The celebrated distributed computing approach for building systems and services using multiple machines continues to expand to new domains. Computation devices nowadays have additional sensing and communication capabilities, while becoming, at the same time, cheaper, faster and more pervasive. Consequently, areas like industrial control, smart grids and sensor networks are increasingly using such devices to control and coordinate system operations. However, compared to classic distributed systems, such real-world physical systems have different needs, e.g., real-time and energy efficiency requirements. Moreover, constraints that govern communication are also different. Networks become susceptible to inevitable random losses, especially when utilizing wireless and power line communication. This thesis investigates how to build various fundamental distributed computing abstractions (services) given the limitations, the performance and the application requirements and constraints of real-world control, smart grid and sensor systems. In quest of completeness, we discuss four distributed abstractions starting from the level of network links all the way up to the application level. At the link level, we show how to build an energy-efficient reliable communication service. This is especially important for devices with battery-powered wireless adapters where recharging might be unfeasible. We establish transmission policies that can be used by processes to decide when to transmit over the network in order to avoid losses and minimize re-transmissions. These policies allow messages to be reliably transmitted with minimum transmission energy. One level higher than links is failure detection, a software abstraction that relies on communication for identifying process crashes. We prove impossibility results concerning implementing classic eventual failure detectors in networks with probabilistic losses. We define a new implementable type of failure detectors, which preserves modularity. This means that existing deterministic algorithms using eventual failure detectors can still be used to solve certain distributed problems in lossy networks: we simply replace the existing failure detector with the one we define. Using failure detectors, processes might get information about failures at different times. However, to ensure dependability, environments such as distributed control systems (DCSs), require a membership service where processes agree about failures in real time. We prove that the necessary properties of this membership cannot be implemented deterministically, given probabilistic losses. We propose an algorithm that satisfies these properties, with high probability. We show analytically, as well as experimentally (within an industrial DCS), that our technique significantly enhances the DCS dependability, compared to classic membership services, at low additional cost. Finally, we investigate a real-time shared memory abstraction, which vastly simplifies programming control applications. We study the feasibility of implementing such an abstraction within DCSs, showing the impossibility of this task using traditional algorithms that are built on top of existing software blocks like failure detectors. We propose an approach that circumvents this impossibility by attaching information to the failure detection messages, analyze the performance of our technique and showcase ways of adapting it to various application needs and workloads.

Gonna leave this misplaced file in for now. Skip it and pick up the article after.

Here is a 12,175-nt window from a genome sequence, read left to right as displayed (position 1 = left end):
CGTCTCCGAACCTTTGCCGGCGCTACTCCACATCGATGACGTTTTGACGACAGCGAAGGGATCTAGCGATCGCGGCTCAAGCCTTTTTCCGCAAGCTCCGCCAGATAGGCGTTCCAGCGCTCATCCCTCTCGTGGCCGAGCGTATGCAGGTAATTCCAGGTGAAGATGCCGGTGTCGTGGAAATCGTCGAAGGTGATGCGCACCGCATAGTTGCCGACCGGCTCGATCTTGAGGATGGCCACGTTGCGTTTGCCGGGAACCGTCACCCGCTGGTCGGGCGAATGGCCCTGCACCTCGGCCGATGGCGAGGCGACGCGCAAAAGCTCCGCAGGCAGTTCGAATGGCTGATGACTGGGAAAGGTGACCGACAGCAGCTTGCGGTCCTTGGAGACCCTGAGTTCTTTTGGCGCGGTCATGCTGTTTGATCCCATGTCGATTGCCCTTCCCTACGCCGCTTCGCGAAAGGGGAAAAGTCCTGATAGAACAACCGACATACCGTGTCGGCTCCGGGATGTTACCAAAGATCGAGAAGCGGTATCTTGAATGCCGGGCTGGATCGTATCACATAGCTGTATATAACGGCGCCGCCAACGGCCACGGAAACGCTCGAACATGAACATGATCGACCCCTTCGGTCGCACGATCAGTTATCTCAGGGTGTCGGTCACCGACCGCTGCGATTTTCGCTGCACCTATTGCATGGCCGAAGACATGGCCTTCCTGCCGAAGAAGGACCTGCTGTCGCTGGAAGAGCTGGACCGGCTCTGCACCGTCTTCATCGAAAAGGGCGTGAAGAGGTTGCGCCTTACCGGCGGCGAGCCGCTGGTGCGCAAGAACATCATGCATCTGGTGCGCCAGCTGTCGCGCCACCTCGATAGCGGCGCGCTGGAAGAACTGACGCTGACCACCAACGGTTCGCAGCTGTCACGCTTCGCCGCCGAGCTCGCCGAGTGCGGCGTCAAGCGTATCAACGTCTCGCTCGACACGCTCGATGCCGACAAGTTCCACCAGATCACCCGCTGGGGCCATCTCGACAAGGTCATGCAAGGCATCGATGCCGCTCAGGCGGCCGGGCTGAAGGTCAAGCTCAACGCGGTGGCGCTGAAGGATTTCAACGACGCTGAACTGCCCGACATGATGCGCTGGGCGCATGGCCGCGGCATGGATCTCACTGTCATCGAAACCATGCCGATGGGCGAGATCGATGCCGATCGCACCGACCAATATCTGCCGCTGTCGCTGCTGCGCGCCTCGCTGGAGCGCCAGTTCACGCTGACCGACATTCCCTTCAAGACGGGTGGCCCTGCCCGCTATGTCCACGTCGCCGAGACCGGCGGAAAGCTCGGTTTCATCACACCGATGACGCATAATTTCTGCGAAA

Rachid Guerraoui, David Kozhaya, Yvonne Anne Pignolet-Oswald

The failure detector approach for solving distributed computing problems has been celebrated for its modularity. This approach allows the construction of algorithms using abstract failure detection mechanisms, defined by axiomatic properties, as building blocks. The minimal synchrony assumptions on communication, which enable to implement the failure detection mechanism, are studied separately. Such synchrony assumptions are typically expressed as eventual guarantees that need to hold, after some point in time, forever and deterministically. But in practice, they never do. Synchrony assumptions may hold only probabilistically and temporarily. In this paper, we study failure detectors in a realistic distributed system N, with asynchrony inflicted by probabilistic synchronous communication. We address the following paradox about the weakest failure detector to solve the consensus problem (and many equivalent problems), i.e., S: an implementation of “consensus with probability 1” is possible in N without using randomness in the algorithm itself, while an implementation of “S with probability 1” is impossible to achieve in N. We circumvent this paradox by introducing a new failure detector S*, a variant of S with probabilistic and temporal accuracy. We prove that S* is implementable in N and we provide an optimal S* implementation. Interestingly, we show that S* can replace S , in several existing deterministic consensus algorithms using S, to yield an algorithm that solves “consensus with probability 1”. In fact, we show that such result holds for all decisive problems (not only consensus) and also for failure detector P (not only S). The resulting algorithms combine the modularity of distributed computing practices with the practicality of networking ones.